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Tim Kaine Stops in Falls Church For Interview With News-Press

If anyone can rise to the daunting challenge of holding onto a statewide U.S. Senate seat for the Democrats in Virginia next year, former Governor Tim Kaine would be that man.
This editor had an extraordinary opportunity for an up close and personal, 90-minute one-on-one conversation with that man, at Falls Church’s popular Ireland’s Four Provinces restaurant a couple weeks back.

 

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FORMER GOVERNOR TIM KAINE sat down for an exclusive one-on-one interview with the News-Press at Falls Church’s Ireland’s Four Provinces restaurant on Aug. 20. (Photo: Graeme Jennings)

 

If anyone can rise to the daunting challenge of holding onto a statewide U.S. Senate seat for the Democrats in Virginia next year, former Governor Tim Kaine would be that man.
This editor had an extraordinary opportunity for an up close and personal, 90-minute one-on-one conversation with that man, at Falls Church’s popular Ireland’s Four Provinces restaurant a couple weeks back.

Of course, Tim Kaine is no stranger. Former mayor of Richmond and Virginia lieutenant governor, he ran and won to serve as governor from 2005 to 2009, was chosen to deliver the Democratic response to the 2008 State of the Union message in front of a massive worldwide TV audience, was widely touted as a potential vice presidential running mate for Barack Obama, and served as the high-profile chair of the Democratic National Committee the last two years, until he launched his campaign for the U.S. Senate in Virginia this April. The election is in November 2012.

Less well known about Kaine is how he got his start in politics – in life, for that matter – and where his considerable “fire in his gut,” if outwardly measured, passion comes from. That’s what our time with Gov. Kaine focused on most.

There is little doubt that at his core, Kaine is a “people person,” not a political ideologue or bureaucrat. That shows from the lifelong impact his one year working with Jesuit missionaries in Honduras had on him, during a hiatus from studies at the Harvard Law School. It extends to his remarkable 17 years in the legal trenches of Richmond as a lawyer working for the poor and disenfranchised for fair housing, and to his current commitment to national policy priorities derived from an appreciation for the critical importance of “human capital” development.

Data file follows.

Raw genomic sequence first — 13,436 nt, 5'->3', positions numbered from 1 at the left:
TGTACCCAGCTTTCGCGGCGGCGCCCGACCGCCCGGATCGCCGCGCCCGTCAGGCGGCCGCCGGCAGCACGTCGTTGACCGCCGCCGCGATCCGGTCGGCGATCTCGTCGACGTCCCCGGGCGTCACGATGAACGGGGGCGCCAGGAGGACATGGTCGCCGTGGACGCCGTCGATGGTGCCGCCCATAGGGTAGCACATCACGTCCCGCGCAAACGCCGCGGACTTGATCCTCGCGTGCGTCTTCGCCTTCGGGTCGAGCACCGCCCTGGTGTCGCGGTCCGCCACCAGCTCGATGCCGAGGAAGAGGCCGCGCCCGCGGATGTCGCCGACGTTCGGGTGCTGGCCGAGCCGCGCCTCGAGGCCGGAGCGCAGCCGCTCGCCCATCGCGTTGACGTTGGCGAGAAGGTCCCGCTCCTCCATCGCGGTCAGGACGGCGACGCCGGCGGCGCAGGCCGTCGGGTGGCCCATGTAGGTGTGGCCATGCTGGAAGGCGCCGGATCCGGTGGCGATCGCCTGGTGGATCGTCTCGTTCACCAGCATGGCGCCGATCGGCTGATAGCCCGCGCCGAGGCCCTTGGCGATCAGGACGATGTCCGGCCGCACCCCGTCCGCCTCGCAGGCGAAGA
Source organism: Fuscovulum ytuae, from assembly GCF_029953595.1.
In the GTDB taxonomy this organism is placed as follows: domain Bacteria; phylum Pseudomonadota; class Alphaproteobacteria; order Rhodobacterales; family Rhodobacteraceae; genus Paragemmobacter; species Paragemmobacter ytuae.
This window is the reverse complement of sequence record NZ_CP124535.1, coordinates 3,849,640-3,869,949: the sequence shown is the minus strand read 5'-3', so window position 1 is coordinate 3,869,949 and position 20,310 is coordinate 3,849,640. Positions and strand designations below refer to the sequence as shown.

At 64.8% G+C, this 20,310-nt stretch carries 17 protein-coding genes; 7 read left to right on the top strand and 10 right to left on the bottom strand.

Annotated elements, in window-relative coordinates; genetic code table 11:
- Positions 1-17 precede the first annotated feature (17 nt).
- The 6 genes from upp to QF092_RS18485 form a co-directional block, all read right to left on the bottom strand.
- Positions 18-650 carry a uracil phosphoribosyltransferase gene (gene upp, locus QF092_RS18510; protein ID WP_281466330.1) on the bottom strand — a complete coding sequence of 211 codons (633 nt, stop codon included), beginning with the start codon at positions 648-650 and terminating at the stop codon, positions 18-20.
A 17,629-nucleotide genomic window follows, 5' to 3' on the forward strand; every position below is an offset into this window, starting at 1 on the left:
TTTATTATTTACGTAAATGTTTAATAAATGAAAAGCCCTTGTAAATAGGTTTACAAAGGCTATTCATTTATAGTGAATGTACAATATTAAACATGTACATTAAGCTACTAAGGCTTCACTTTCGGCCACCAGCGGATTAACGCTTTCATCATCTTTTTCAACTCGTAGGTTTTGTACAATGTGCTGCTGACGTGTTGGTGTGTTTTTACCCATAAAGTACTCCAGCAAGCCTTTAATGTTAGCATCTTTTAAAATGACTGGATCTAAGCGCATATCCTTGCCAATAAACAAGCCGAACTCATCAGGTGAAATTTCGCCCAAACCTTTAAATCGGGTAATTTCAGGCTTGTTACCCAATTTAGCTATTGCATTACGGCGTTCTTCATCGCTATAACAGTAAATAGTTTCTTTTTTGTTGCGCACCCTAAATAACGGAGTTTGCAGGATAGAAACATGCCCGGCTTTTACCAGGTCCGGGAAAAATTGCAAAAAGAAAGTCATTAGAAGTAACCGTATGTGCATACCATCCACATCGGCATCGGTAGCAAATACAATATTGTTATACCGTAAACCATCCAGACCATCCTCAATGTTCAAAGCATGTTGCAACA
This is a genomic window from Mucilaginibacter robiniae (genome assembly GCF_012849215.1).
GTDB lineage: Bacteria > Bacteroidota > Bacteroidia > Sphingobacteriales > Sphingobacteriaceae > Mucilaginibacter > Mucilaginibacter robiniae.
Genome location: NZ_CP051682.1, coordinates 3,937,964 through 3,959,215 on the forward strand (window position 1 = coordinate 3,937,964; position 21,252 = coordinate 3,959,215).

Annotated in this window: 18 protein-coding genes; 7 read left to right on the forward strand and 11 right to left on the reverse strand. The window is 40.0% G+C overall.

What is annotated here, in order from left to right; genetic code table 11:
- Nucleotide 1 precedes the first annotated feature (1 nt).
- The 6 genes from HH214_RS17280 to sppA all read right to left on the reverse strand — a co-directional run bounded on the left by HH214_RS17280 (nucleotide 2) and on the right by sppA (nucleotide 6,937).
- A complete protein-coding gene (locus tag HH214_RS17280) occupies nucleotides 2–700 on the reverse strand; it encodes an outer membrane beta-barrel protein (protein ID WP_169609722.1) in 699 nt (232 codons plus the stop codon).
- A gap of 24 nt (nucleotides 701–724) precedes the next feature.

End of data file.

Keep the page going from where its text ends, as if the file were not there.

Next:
The notion of priority investment in “human capital” through education, science, technology and national infrastructure development is underscored and elaborated for Kaine, he said, by Jim Heckman, a protege of Chicago School of Economics’ Nobel Prize winning economist Gary Becker.

“Human capital” is defined as “the stock of competences, knowledge and personality attributes embodied in the ability to perform labor so as to produce economic capital.” Theories associated with the notion of investment in human, in addition to material, capital were first developed in the 1950s, with Becker writing a definitive work that became a standard reference on the subject in 1964.

Kaine said that whereas he’s never met Heckman personally, he has spoken to him numerous times by phone. For Kaine, the notion of “human capital” is especially important for consideration when it comes to the very young, to funding “Pre-K” programs, and for workforce development.

“I don’t mind making hard decisions,” Kaine said, referring the to major budget cuts he had to make as governor of Virginia, stressing his ability to make “targeted cuts that didn’t tank the economy or shred the social safety nets.”